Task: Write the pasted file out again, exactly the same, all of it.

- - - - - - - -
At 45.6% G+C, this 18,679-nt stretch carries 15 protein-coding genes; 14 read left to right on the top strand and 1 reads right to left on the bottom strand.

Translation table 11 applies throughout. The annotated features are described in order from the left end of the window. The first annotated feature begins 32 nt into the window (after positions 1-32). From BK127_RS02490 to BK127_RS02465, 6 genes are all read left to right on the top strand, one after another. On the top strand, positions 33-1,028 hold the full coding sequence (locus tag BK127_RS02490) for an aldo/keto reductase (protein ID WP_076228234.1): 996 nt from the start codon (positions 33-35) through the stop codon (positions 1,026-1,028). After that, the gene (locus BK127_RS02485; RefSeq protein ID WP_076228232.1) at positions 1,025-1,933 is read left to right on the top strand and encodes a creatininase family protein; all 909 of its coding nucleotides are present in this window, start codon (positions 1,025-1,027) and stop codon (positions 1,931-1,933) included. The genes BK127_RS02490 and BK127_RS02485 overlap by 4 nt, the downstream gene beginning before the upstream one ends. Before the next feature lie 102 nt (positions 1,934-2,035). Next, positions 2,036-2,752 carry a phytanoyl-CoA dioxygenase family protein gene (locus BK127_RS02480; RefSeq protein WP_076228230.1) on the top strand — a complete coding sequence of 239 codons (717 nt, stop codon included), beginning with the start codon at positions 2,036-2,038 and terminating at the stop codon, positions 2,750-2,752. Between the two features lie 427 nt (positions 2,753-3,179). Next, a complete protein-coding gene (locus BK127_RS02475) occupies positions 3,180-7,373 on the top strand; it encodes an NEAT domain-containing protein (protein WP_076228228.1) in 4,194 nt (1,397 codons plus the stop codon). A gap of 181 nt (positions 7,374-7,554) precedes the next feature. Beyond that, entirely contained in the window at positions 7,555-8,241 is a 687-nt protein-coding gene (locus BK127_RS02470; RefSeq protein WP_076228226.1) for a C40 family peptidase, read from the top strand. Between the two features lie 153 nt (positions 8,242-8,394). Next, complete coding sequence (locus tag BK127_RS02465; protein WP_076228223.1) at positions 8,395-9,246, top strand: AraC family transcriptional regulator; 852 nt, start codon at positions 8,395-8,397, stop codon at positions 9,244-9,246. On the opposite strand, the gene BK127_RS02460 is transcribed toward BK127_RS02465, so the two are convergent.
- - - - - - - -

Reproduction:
At 45.6% G+C, this 18,679-nt stretch carries 15 protein-coding genes; 14 read left to right on the top strand and 1 reads right to left on the bottom strand.

Translation table 11 applies throughout. The annotated features are described in order from the left end of the window. The first annotated feature begins 32 nt into the window (after positions 1-32). From BK127_RS02490 to BK127_RS02465, 6 genes are all read left to right on the top strand, one after another. On the top strand, positions 33-1,028 hold the full coding sequence (locus tag BK127_RS02490) for an aldo/keto reductase (protein ID WP_076228234.1): 996 nt from the start codon (positions 33-35) through the stop codon (positions 1,026-1,028). After that, the gene (locus BK127_RS02485; RefSeq protein ID WP_076228232.1) at positions 1,025-1,933 is read left to right on the top strand and encodes a creatininase family protein; all 909 of its coding nucleotides are present in this window, start codon (positions 1,025-1,027) and stop codon (positions 1,931-1,933) included. The genes BK127_RS02490 and BK127_RS02485 overlap by 4 nt, the downstream gene beginning before the upstream one ends. Before the next feature lie 102 nt (positions 1,934-2,035). Next, positions 2,036-2,752 carry a phytanoyl-CoA dioxygenase family protein gene (locus BK127_RS02480; RefSeq protein WP_076228230.1) on the top strand — a complete coding sequence of 239 codons (717 nt, stop codon included), beginning with the start codon at positions 2,036-2,038 and terminating at the stop codon, positions 2,750-2,752. Between the two features lie 427 nt (positions 2,753-3,179). Next, a complete protein-coding gene (locus BK127_RS02475) occupies positions 3,180-7,373 on the top strand; it encodes an NEAT domain-containing protein (protein WP_076228228.1) in 4,194 nt (1,397 codons plus the stop codon). A gap of 181 nt (positions 7,374-7,554) precedes the next feature. Beyond that, entirely contained in the window at positions 7,555-8,241 is a 687-nt protein-coding gene (locus BK127_RS02470; RefSeq protein WP_076228226.1) for a C40 family peptidase, read from the top strand. Between the two features lie 153 nt (positions 8,242-8,394). Next, complete coding sequence (locus tag BK127_RS02465; protein WP_076228223.1) at positions 8,395-9,246, top strand: AraC family transcriptional regulator; 852 nt, start codon at positions 8,395-8,397, stop codon at positions 9,244-9,246. On the opposite strand, the gene BK127_RS02460 is transcribed toward BK127_RS02465, so the two are convergent.